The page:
“Secretary Clinton has a number of Super PACs. One of her Super PACs recently reported that they raised $25 million from special interests — $15 million from Wall Street, alone. Now, every candidate in the history of the world, Democrat, Republican, when they receive huge amounts of money from Wall Street, or the drug companies, or the fossil fuel industries, what they always say: ‘Not gonna impact me.’ And our question is: if it’s not going to impact their decisions, why would Wall Street be spending $15 million?”
As demonstrated by his statement above, Bernie Sanders asked pertinent questions of Hillary Clinton’s record and character throughout the Democratic primary season. Over the course of those months, he gave hope to disillusioned voters sick of the ‘status quo.’
He came off sincere, principled, and emerged to many as the only barrier between the White House and the sociopathic Hillary Clinton — or the dangerous Donald Trump. His message presented a sharp contrast to the thug-like Democratic National Committee and Hillary Clinton’s cavalcade of media pundits, superdelegates, and the party at large.
Yet in spite of the way Clinton and the DNC sabotaged his campaign, from media smears to voter ‘irregularities,’ on Friday, Sanders said he would vote for her while appearing on MSNBC’s Morning Joe. He argued he would do so to stop Donald Trump from ascending to the presidency.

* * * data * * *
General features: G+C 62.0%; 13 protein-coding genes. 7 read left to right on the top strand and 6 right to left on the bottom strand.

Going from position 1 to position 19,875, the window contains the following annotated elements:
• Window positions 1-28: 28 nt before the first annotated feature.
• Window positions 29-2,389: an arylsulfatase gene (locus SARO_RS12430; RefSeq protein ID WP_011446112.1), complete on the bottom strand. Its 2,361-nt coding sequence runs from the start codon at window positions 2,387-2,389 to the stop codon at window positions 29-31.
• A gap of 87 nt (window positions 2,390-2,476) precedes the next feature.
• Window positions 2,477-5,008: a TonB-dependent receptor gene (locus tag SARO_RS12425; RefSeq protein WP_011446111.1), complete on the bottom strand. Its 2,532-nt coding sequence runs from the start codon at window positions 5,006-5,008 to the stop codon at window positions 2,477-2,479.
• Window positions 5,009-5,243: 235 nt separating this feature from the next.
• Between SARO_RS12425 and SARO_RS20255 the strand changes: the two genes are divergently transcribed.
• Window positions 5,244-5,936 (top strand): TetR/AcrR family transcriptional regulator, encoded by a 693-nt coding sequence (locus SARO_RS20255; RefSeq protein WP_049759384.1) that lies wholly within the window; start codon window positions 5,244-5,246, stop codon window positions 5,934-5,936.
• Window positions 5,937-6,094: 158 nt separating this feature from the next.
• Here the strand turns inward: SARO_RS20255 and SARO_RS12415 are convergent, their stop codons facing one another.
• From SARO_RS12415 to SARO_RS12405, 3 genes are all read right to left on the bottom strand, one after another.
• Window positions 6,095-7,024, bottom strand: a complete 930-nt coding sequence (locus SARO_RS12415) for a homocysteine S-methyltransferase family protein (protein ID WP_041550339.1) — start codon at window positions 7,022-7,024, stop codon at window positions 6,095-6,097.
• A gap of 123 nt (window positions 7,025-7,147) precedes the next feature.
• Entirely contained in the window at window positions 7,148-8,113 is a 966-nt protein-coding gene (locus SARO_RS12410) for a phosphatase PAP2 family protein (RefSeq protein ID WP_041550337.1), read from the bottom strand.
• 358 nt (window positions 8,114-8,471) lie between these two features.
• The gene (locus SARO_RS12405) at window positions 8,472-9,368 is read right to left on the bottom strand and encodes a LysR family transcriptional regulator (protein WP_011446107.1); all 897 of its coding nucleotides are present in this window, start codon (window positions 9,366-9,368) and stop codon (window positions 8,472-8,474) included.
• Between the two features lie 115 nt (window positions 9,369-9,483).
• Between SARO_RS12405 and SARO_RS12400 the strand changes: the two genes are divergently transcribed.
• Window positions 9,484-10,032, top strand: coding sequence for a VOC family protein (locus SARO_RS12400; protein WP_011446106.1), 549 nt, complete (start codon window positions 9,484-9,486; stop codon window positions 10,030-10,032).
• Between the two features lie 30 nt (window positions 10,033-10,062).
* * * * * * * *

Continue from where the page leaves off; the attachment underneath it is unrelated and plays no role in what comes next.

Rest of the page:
While this may come as a surprise to many Sanders supporters, considering the power of his rhetoric over the past year, in reality, his decision to support Clinton is not a recent development. It is, however, predictable. While some Bernie diehards might argue Sanders must support her in the fight against Trump — among a variety of other likely rationalizations — the truth is his record has long indicated where he would throw his support after losing the nomination.
In February, Bernie Sanders, facing flimsy allegations he was being rude to Clinton, promised he would “certainly support” Hillary Clinton should she become the nominee — again, in the name of defeating Trump. Earlier this month, following his defeat in the California primary, he met privately with both Clinton and President Obama. He reportedly promised he would work with Clinton during his meeting with the president.
The details of how he would do that became clear in his op-ed for the Washington Post, published Thursday, titled “Bernie Sanders: Here’s what we want.” Though Sanders discussed problems with the criminal justice system, concerns about the environment, and the problems of money in politics — all issues worsened by a potential Clinton presidency — some key concerns were noticeably absent.
Sanders made a point of criticizing the military-industrial complex throughout the course of his campaign. He even spoke out about it before he was running for office, lending credibility to the popular perception he is an “anti-war” candidate.
For all of his rhetoric, however, his list of demands this week made no mention of military spending. Not once. There was no push to stop the United States from toppling governments, and there were certainly no complaints about the corruption within the Pentagon and Congress that allows for bloated defense programs — like the failed F-35 fighter jet program, a piece of which Sanders lobbied to bring to Vermont.